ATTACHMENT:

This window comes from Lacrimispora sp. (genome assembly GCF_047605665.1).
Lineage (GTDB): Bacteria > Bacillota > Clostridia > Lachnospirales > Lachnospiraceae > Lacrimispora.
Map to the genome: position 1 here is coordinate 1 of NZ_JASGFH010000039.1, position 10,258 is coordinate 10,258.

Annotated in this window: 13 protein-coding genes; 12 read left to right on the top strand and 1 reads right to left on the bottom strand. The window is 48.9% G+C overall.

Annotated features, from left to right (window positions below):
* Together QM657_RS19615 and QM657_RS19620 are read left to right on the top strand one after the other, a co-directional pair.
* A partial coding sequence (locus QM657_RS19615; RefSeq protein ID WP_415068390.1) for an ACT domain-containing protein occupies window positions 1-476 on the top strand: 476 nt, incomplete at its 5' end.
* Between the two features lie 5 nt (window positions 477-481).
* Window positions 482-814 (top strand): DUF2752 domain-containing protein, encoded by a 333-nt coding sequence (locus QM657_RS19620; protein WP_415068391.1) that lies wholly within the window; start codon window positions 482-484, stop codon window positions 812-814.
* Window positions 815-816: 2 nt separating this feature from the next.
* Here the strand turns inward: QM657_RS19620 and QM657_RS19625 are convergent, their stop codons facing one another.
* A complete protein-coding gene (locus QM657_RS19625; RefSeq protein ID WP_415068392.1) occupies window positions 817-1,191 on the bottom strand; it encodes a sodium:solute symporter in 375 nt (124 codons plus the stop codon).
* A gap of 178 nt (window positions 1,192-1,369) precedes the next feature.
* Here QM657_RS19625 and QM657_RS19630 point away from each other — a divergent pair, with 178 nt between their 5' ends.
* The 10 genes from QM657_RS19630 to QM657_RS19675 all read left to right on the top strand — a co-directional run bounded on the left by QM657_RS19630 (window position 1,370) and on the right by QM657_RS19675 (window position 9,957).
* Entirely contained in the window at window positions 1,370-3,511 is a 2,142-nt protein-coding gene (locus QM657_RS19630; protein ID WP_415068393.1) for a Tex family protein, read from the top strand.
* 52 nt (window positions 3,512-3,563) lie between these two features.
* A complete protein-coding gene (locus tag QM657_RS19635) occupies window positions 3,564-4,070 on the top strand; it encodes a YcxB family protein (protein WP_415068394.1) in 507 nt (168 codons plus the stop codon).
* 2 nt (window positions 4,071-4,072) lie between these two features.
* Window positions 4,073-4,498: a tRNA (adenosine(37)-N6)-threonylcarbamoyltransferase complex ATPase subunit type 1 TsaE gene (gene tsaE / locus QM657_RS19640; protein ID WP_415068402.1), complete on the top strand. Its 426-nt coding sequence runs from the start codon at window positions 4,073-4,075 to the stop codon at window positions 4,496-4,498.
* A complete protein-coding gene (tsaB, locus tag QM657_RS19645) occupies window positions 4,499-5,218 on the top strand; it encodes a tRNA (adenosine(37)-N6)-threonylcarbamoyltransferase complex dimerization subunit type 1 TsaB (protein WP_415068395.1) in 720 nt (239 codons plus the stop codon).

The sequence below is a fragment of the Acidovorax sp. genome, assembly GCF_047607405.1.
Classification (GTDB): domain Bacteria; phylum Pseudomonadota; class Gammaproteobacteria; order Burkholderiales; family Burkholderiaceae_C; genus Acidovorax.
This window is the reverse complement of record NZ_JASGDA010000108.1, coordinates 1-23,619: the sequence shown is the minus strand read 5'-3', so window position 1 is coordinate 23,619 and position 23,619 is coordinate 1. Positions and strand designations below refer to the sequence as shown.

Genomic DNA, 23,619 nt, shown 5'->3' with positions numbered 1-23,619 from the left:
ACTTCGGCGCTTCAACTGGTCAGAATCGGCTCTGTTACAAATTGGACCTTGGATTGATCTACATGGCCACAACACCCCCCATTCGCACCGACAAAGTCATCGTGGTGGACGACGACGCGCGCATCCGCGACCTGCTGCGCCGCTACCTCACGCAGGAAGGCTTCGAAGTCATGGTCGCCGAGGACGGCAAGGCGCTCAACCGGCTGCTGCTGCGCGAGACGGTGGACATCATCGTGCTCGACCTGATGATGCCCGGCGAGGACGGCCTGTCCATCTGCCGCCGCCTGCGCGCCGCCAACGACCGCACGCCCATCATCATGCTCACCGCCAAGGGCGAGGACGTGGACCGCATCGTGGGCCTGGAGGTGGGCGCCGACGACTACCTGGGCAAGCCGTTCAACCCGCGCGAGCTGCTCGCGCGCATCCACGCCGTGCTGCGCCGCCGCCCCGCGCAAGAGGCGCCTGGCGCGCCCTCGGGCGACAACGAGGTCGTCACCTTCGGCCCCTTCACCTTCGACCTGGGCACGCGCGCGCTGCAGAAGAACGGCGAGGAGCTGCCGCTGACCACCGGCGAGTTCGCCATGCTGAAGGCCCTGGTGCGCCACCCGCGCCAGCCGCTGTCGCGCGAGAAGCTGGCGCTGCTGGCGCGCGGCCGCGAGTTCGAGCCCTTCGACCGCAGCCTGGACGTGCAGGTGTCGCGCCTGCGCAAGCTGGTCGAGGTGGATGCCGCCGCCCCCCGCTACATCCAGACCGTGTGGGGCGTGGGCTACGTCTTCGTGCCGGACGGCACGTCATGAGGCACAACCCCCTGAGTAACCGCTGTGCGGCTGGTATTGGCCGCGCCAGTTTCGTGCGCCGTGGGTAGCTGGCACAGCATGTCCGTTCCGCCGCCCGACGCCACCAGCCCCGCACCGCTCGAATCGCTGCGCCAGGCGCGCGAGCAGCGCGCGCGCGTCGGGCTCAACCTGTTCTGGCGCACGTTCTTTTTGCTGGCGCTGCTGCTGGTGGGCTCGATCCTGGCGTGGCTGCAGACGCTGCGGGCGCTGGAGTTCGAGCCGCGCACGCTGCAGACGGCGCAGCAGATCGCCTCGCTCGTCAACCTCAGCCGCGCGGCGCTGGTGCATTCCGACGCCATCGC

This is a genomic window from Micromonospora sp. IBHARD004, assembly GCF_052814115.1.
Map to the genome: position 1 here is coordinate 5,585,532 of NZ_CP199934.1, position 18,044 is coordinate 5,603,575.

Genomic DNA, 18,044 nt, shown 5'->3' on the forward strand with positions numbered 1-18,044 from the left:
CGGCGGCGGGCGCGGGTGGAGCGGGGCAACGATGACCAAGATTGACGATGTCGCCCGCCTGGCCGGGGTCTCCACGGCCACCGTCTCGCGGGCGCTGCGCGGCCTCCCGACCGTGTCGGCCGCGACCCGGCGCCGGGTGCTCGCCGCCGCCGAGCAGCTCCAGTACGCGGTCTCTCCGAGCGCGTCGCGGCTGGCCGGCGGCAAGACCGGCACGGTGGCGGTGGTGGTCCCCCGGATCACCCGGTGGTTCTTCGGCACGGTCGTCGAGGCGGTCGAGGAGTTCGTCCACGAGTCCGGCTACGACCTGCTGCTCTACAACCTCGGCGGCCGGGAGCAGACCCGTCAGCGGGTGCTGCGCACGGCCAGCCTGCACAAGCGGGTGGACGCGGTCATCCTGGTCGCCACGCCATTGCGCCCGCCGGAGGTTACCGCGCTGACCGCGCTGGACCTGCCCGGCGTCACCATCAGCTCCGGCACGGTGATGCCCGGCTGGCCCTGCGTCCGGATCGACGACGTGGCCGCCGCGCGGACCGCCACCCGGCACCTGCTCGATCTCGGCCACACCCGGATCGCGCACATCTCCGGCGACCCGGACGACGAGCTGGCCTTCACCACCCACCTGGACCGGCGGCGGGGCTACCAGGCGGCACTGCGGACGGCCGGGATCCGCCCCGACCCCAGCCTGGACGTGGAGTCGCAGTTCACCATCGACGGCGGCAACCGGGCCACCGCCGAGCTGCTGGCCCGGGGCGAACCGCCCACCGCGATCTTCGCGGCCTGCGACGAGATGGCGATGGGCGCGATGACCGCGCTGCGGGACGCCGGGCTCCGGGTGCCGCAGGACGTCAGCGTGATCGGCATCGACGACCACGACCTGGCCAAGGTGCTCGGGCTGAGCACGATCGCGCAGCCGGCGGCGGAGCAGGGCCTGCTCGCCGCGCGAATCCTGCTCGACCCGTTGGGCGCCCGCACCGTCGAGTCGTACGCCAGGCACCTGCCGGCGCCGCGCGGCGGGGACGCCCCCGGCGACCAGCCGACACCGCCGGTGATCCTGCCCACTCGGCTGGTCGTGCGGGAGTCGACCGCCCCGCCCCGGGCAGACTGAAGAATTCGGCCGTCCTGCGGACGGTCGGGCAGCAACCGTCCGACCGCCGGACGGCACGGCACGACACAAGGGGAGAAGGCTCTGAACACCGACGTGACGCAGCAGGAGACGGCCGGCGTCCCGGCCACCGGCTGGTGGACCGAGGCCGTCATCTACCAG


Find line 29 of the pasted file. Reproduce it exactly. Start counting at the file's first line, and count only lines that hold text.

Genomic DNA, 18,044 nt, shown 5'->3' on the forward strand with positions numbered 1-18,044 from the left: